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Independent storage under pressure as volumes fall

Capacity expansions, coming at a time of trimmed volumes, have raised competition in the worldwide oil storage business

Oil-market trends have been testing for the independent oil storage operators. In Asia, growth in oil demand has slowed, while the US and Europe have seen reductions. Yet terminal capacity, particularly in the Singapore area and on the US Gulf coast, has been increasing, and is set to increase further over the coming few years. Trends point to a continuing competitive market for storage services, with some additional risks.

The risks are different in each of the world's main storage hubs. In Singapore, there is a risk that new refining capacity in Asia will depress the long-haul import trade, at a time when new storage capacity is being constructed in Malaysia and Indonesia. In the US, there is a risk that a move to free-up exports of crude and condensates will reduce the volumes being refined and exported through the Gulf coast terminals. In the Amsterdam-Rotterdam-Antwerp area, there is a risk of reduced refinery operations or closures. 

But storage operators say long-term trends are in their favour. Worldwide, independent trade in refined products has been increasing since the 1970s, when the major companies lost their control of it, and independent trade cannot function without independent storage capacity. Meanwhile, the new super-refineries of Asia and the Middle East are winning distant export markets and the days are numbered for many small refineries, so the need for terminal capacity should grow. 

The question is whether the planned capacity additions will be too much, too soon. The Netherlands' Vopak, the world's largest independent storage operator, is constructing 5.0 million cubic metres (cm) of new capacity worldwide, for completion between now and early-2017 - an increase of 15% over existing capacity of 33.0m cm. 

Germany's Oiltanking, the second-largest independent storage operator, has 2.6m cm of new capacity under construction - an increase of 14% on its existing capacity of 19.2m cm. (Oiltanking's capacity declined to that figure in October with its sale of US terminals on the Houston Ship Channel and at Beaumont, Texas, to Enterprise Products Partners.)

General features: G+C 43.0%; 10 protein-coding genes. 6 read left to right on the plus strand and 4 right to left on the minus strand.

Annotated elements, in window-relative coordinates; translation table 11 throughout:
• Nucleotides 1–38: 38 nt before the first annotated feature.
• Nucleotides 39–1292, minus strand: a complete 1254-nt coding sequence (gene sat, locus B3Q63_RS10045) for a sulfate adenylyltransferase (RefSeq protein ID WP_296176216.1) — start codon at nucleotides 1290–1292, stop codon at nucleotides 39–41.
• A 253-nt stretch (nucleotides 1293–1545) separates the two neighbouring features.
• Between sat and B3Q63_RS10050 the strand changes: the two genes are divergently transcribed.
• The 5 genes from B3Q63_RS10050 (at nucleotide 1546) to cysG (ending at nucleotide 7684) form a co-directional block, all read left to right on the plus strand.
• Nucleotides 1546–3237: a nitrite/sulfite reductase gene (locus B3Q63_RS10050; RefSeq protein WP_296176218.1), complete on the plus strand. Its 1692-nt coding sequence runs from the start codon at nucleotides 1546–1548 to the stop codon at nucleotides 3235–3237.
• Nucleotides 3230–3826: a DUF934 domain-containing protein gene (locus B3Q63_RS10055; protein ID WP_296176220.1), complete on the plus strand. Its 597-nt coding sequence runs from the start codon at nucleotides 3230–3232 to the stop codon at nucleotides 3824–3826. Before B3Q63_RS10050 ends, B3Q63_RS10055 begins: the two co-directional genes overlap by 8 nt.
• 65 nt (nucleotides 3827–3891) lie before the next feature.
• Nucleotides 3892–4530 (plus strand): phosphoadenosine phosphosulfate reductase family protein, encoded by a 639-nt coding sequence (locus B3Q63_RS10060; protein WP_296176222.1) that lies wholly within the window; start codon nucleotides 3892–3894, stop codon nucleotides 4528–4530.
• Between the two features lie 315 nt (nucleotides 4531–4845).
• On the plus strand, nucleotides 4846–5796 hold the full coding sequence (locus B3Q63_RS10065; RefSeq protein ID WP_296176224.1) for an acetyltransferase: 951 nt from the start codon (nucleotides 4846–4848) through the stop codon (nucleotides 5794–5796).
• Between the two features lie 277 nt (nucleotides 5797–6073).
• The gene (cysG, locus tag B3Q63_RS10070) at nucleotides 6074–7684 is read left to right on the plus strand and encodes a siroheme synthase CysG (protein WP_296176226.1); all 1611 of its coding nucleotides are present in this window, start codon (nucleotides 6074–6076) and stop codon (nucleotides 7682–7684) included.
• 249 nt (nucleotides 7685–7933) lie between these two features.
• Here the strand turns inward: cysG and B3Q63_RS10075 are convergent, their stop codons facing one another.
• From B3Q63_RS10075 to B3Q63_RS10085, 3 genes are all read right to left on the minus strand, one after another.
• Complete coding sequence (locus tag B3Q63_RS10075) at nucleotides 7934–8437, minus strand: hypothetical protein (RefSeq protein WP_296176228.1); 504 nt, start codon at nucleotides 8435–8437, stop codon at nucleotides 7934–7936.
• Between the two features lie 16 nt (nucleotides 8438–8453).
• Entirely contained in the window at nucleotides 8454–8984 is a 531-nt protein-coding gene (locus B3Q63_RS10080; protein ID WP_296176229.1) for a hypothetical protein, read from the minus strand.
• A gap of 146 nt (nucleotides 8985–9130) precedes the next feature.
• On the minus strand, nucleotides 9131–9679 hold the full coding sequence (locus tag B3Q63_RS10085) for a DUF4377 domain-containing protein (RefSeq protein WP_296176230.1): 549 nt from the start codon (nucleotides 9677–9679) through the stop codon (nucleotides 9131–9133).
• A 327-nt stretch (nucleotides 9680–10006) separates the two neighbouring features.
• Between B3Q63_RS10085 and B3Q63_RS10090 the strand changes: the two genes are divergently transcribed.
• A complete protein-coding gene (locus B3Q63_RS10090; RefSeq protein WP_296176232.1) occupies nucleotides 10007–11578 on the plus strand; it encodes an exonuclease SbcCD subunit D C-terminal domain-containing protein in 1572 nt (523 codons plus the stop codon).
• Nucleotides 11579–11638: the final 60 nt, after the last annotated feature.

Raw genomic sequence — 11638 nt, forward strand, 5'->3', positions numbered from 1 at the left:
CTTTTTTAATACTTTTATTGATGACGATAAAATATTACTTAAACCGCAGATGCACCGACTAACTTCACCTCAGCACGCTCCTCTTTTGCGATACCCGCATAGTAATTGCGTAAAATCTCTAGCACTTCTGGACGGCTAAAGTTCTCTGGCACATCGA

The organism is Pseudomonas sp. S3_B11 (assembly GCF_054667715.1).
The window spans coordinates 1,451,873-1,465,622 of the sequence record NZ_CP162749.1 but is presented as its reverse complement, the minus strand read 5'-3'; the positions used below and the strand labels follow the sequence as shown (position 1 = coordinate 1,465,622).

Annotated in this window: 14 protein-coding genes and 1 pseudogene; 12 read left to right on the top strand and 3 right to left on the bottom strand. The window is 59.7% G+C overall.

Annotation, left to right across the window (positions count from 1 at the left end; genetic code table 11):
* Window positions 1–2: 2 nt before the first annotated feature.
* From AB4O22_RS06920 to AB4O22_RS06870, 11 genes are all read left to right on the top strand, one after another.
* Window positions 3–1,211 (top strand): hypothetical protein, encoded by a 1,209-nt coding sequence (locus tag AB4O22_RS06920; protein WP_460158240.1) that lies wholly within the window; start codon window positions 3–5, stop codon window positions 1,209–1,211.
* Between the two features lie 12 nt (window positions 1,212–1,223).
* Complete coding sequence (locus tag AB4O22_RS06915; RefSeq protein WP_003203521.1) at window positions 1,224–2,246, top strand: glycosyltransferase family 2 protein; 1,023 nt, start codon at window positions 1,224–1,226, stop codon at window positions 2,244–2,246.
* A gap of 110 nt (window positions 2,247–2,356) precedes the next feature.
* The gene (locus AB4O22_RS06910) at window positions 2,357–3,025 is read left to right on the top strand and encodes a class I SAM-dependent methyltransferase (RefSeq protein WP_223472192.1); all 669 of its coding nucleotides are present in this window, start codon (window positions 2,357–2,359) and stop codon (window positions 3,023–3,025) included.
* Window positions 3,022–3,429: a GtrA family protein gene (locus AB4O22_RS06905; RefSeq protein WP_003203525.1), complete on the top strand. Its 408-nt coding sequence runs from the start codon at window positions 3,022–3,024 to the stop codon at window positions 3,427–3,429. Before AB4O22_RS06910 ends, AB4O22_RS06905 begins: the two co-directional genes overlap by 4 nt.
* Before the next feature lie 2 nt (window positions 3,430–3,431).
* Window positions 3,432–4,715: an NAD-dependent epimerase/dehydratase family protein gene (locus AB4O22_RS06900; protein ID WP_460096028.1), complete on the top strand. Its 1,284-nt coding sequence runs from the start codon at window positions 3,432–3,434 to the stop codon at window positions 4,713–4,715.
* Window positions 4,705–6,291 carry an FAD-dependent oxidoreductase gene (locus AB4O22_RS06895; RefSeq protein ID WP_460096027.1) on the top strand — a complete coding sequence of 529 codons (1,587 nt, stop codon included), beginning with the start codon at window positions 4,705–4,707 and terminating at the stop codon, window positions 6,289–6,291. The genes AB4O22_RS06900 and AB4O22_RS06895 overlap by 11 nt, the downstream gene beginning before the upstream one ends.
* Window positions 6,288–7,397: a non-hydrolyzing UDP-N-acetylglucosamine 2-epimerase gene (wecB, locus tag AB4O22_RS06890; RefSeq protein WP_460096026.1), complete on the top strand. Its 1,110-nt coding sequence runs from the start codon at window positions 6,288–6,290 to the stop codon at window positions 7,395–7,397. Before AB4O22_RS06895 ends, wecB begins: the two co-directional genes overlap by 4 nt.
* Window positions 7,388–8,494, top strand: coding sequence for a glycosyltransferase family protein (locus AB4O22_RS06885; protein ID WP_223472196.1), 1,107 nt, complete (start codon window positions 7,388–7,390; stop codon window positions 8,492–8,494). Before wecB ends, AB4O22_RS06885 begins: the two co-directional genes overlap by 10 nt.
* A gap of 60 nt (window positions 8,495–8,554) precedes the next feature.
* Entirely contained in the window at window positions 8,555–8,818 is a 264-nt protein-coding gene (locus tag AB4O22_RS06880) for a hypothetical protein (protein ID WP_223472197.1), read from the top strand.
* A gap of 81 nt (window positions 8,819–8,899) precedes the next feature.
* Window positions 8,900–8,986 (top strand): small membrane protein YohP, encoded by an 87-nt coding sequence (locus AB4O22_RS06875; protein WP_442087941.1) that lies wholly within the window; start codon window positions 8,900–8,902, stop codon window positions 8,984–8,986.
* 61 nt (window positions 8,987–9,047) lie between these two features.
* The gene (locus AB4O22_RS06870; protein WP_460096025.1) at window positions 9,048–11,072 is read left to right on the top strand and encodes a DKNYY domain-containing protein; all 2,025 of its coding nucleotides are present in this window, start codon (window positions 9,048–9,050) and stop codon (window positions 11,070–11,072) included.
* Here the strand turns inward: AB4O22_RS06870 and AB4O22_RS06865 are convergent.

Vopak, despite its expansion plans, seems to be having substantial problems with its operations in the Netherlands. The firm's financial figures for the first nine months of 2014 provide evidence: operating profit was down by 16% compared with the same period the previous year, to €344.9m ($431m). Third-quarter operating profit was down by 17.4%, so the problem evidently continues.

In his third-quarter results presentation, chairman and chief executive Eelco Hoekstra commented on pressures "on pricing, our contract portfolio and occupancy rates in some product market combinations" in the Netherlands - but neither he, nor the company, would respond to repeated requests for further explanation. The firm says its occupancy rate in the Netherlands over the first nine months was 87%; as its Amsterdam capacity is understood to be well-utilised, the figure points to considerable troubles in Rotterdam.

Oiltanking, together with oil trading company Mabanaft, is part of privately-owned Marquard & Bahls, which publishes limited financial information. Marquard & Bahls reported a net profit of €112.3m for 2013, up 4.6% from the previous year, with most of the good result attributed to Oiltanking. Terminal throughput increased very substantially, to 211.8m tonnes in 2013 from 170.7m tonnes the previous year.

Figure 1 - Independent storage - the largest operators
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